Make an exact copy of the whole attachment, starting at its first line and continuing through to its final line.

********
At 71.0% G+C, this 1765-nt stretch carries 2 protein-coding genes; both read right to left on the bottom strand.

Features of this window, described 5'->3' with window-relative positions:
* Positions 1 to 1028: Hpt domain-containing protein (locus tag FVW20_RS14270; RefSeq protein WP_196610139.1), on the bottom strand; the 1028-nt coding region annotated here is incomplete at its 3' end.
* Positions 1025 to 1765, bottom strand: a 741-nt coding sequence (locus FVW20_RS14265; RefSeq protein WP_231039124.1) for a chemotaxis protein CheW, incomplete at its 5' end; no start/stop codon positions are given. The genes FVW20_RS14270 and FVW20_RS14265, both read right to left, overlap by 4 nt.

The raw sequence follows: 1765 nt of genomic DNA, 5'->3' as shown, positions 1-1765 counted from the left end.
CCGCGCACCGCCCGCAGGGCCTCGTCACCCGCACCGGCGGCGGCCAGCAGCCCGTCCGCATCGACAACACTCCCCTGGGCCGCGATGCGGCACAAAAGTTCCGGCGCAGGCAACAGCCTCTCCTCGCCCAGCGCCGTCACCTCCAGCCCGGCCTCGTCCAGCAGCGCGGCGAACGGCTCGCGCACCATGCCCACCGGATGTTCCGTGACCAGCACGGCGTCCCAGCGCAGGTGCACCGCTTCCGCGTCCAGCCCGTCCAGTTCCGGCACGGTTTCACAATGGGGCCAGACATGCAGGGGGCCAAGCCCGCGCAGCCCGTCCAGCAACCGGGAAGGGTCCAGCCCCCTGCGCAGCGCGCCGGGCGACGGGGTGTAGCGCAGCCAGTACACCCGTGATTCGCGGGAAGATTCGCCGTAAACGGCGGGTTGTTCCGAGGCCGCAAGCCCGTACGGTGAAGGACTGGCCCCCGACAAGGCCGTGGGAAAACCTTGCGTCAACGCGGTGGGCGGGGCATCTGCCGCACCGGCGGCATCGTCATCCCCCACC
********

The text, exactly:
At 71.0% G+C, this 1765-nt stretch carries 2 protein-coding genes; both read right to left on the bottom strand.

Features of this window, described 5'->3' with window-relative positions:
* Positions 1 to 1028: Hpt domain-containing protein (locus tag FVW20_RS14270; RefSeq protein WP_196610139.1), on the bottom strand; the 1028-nt coding region annotated here is incomplete at its 3' end.
* Positions 1025 to 1765, bottom strand: a 741-nt coding sequence (locus FVW20_RS14265; RefSeq protein WP_231039124.1) for a chemotaxis protein CheW, incomplete at its 5' end; no start/stop codon positions are given. The genes FVW20_RS14270 and FVW20_RS14265, both read right to left, overlap by 4 nt.

The raw sequence follows: 1765 nt of genomic DNA, 5'->3' as shown, positions 1-1765 counted from the left end.
CCGCGCACCGCCCGCAGGGCCTCGTCACCCGCACCGGCGGCGGCCAGCAGCCCGTCCGCATCGACAACACTCCCCTGGGCCGCGATGCGGCACAAAAGTTCCGGCGCAGGCAACAGCCTCTCCTCGCCCAGCGCCGTCACCTCCAGCCCGGCCTCGTCCAGCAGCGCGGCGAACGGCTCGCGCACCATGCCCACCGGATGTTCCGTGACCAGCACGGCGTCCCAGCGCAGGTGCACCGCTTCCGCGTCCAGCCCGTCCAGTTCCGGCACGGTTTCACAATGGGGCCAGACATGCAGGGGGCCAAGCCCGCGCAGCCCGTCCAGCAACCGGGAAGGGTCCAGCCCCCTGCGCAGCGCGCCGGGCGACGGGGTGTAGCGCAGCCAGTACACCCGTGATTCGCGGGAAGATTCGCCGTAAACGGCGGGTTGTTCCGAGGCCGCAAGCCCGTACGGTGAAGGACTGGCCCCCGACAAGGCCGTGGGAAAACCTTGCGTCAACGCGGTGGGCGGGGCATCTGCCGCACCGGCGGCATCGTCATCCCCCACC